National Fire Fighter Near-Miss Reporting System: Fit Enough for the Unexpected

A fit firefighter is a fireground necessity. The tasks a firefighter performs are labor intensive, can have long duration, and often have a ballistic quality. The time and place a fitness level may be challenged is an unknown. Maximum effort may be required with no notice. The following example affirms the benefits of adequate fitness.

“I was working as the second due battalion chief on a structure fire in a middle row townhouse Operations went defensive early due to the bulk of fire and involved electrical house service. Once the fire was knocked down and utilities controlled, we still had hot spots on the 3rd floor that were beyond the reach of external streams.

I was part of a 3 member team that entered the structure to assess stability. I checked two rooms on the second floor and was making my way to the 3rd floor stairs when my right foot went through the floor, causing me to fall forward. I went through all the way up to my groin I was not injured, but embarrassed.

We were breathing air and wearing full PPE. I’m certain the properly worn, full PPE prevented me from getting injured. My fitness level also contributed to avoiding injury. When my right foot went through the floor, I threw my arms out in case both legs went through. The position was awkward; one leg through the hole, the other bent in an uncomfortable position. I was able to mostly push myself out of the hole. Good flexibility and upper body strength were a big help in getting out of the hole.”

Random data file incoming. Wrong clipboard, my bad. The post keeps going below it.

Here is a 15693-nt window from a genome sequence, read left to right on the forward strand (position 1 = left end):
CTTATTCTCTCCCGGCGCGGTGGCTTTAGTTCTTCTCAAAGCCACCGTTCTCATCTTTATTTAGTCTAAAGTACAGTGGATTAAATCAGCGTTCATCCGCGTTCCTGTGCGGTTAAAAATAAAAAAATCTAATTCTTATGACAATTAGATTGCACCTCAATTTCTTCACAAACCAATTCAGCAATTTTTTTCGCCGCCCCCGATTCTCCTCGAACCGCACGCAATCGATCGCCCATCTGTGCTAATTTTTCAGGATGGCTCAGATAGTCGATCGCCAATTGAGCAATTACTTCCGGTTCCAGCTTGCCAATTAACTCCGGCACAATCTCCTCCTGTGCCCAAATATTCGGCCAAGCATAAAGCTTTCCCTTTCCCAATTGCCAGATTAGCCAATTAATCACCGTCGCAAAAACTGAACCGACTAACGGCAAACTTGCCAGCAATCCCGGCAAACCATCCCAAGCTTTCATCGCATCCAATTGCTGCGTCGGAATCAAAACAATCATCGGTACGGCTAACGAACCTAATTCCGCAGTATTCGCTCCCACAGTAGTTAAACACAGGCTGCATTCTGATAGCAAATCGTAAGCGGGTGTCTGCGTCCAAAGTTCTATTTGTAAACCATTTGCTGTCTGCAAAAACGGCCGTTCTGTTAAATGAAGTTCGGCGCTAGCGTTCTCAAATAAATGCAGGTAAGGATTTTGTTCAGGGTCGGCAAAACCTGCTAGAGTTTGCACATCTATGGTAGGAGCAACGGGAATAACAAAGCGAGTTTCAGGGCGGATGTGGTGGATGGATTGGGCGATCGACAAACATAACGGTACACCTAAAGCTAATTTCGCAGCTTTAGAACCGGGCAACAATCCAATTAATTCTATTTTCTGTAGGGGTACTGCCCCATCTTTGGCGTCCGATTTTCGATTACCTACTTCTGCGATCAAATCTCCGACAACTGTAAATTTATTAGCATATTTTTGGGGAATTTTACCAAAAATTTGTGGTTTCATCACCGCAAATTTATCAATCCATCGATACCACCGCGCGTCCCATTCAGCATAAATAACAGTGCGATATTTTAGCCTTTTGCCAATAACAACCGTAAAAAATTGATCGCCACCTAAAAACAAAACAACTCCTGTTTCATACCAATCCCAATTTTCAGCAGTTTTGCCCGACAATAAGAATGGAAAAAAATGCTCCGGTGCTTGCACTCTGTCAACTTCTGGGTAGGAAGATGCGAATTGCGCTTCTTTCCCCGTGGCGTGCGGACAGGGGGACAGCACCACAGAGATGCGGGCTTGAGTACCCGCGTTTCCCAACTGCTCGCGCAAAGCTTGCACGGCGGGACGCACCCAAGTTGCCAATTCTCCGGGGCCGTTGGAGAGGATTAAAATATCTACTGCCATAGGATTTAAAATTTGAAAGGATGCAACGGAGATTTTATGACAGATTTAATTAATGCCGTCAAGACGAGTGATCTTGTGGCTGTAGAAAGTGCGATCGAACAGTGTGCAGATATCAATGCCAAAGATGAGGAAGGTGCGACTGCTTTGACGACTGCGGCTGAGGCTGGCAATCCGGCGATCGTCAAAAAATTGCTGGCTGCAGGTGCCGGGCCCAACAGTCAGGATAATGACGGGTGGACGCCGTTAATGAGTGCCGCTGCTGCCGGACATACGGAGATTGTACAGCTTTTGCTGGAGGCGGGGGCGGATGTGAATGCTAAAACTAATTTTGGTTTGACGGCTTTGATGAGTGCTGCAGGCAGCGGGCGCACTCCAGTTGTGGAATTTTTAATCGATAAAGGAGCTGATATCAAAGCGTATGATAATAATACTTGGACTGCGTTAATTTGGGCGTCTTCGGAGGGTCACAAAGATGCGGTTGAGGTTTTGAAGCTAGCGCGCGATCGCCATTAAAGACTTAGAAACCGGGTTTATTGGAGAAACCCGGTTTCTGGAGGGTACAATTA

One of the strategies for avoiding/reducing injury is having redundant systems in place to offset the links of the error chain. From the account of this week’s featured firefighter near msis report, the fitness level of the reporter is cited as a contributing factor in preventing an injury. While discussion can branch off with the topic of the wisdom of being in the structure, the secondary message here is the value of being fit for duty. Consider the following:

  1. How would you rate your current fitness level?
  2. Would you have adequate flexibility and upper body strength to extract yourself from a similar situation as the one described?
  3. What is your total weight when dressed in your full PPE and SCBA? What is the difference between your body weight and your PPE/SCBA weight?
  4. How much time do you spend on flexibility training, strength training and aerobic training each week?
  5. When was your last fitness assessment?   

Career or volunteer, firefighter or EMS provider, a comprehensive fitness program is an essential element to emergency worker longevity. If you haven’t paid the appropriate amount of attention to your fitness level, you may not be as operationally ready as needed when the time comes. Make the time to keep yourself in shape for the rigors of the job. The life you save may be your own.

Did your fitness level get you out of a jam? Submit your report to www.firefighternearmiss.com today so everyone goes home tomorrow. For more on the value of firefighter near-miss reporting, CLICK HERE.

Note: The questions posed by the reviewers are designed to generate discussion and thought in the name of promoting firefighter safety. They are not intended to pass judgment on the actions and performance of individuals in the reports.

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